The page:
Community colleges, an avenue to economic self-sufficiency for millions of Americans, got a well-deserved boost last week when the U.S. Senate passed a bill to count two years of community college or vocational education as work under federal welfare law. That decision was based on the assumption that the colleges teach students skills that will provide a good living and remove them from the welfare rolls. In California that remains a very big assumption.
Many community college districts are hamstrung by inefficient bureaucracies that fail to keep courses up to date with the needs of the job market. And nowhere has the problem been more apparent than in the Los Angeles Community College District, where to get a new course approved a faculty member has to spend nine months jumping through the academic hoops: gaining approval from the department chair, a college curriculum committee, the college academic senate, district curriculum committee, district executive committee and office of educational programs.
Last week, the district’s newly elected president, Elizabeth Garfield, was poised to jettison the bureaucracy with a sweeping plan to grant more direct autonomy to the presidents of individual campuses. Garfield planned, for example, to reward successful colleges by funding them based on current student enrollment. Current funding is based more on the previous year’s allocation than on performance. She would let campus presidents decide which, if any, functions they want the central district office to perform, replacing the current system of central authority.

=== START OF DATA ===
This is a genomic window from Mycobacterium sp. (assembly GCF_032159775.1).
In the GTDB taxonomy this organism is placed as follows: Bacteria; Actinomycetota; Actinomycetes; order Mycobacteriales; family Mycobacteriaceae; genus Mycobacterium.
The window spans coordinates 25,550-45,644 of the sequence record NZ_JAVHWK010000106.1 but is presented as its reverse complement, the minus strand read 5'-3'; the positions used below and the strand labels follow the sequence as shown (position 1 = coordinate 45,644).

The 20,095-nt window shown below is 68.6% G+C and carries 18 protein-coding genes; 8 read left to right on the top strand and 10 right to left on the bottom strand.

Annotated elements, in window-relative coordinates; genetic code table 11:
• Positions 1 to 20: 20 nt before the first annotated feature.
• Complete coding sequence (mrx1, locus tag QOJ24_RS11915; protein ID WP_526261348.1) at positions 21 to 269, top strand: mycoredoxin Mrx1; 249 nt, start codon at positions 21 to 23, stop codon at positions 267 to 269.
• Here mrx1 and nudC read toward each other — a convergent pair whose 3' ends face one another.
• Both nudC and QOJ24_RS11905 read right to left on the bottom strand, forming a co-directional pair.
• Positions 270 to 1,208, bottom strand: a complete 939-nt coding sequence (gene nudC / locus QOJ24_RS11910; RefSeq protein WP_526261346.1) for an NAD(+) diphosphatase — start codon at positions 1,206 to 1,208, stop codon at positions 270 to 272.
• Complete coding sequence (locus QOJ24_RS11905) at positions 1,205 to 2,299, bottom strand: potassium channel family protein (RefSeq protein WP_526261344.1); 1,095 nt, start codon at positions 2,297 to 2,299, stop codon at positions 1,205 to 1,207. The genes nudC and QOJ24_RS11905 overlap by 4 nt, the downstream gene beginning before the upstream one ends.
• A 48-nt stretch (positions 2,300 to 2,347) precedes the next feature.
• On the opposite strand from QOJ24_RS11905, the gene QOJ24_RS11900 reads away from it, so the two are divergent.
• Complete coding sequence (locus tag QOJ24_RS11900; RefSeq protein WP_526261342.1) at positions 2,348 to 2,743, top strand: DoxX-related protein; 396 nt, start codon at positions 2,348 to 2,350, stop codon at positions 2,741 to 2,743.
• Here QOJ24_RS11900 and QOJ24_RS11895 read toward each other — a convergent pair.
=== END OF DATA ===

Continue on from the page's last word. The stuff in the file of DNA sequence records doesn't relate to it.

At the eleventh hour, California Community College Chancellor Thomas Nussbaum intervened, barring Garfield from implementing the reforms until they had been formally approved by the district’s academic senate, a process that, in addition to undermining Garfield’s attempt to streamline the district’s bureaucracy, will delay reform until at least late August and may threaten the current consensus for change.
Nussbaum says he is merely enforcing the state’s “shared governance” law, which requires that community college decision-making be shared by college staff, faculty and students. But Garfield had given staff and faculty key roles on the study group that worked out the reforms last month. The reforms also mirror faculty labor union recommendations.
Most higher education leaders agree that the shared governance law is largely responsible for the bureaucratic logjams that afflict community colleges. Nussbaum himself has said his governing board will begin rethinking the structure in September.
But it’s not the spirit of the shared governance that’s wrong. No one disputes that community colleges need the enthusiastic participation of both faculty and staff to succeed. The problem lies in forcing Garfield and other district leaders to rigidly adhere to the letter of a flawed law. There’s nothing more stifling to reform than bureaucrats who are unwilling to open the doors to change.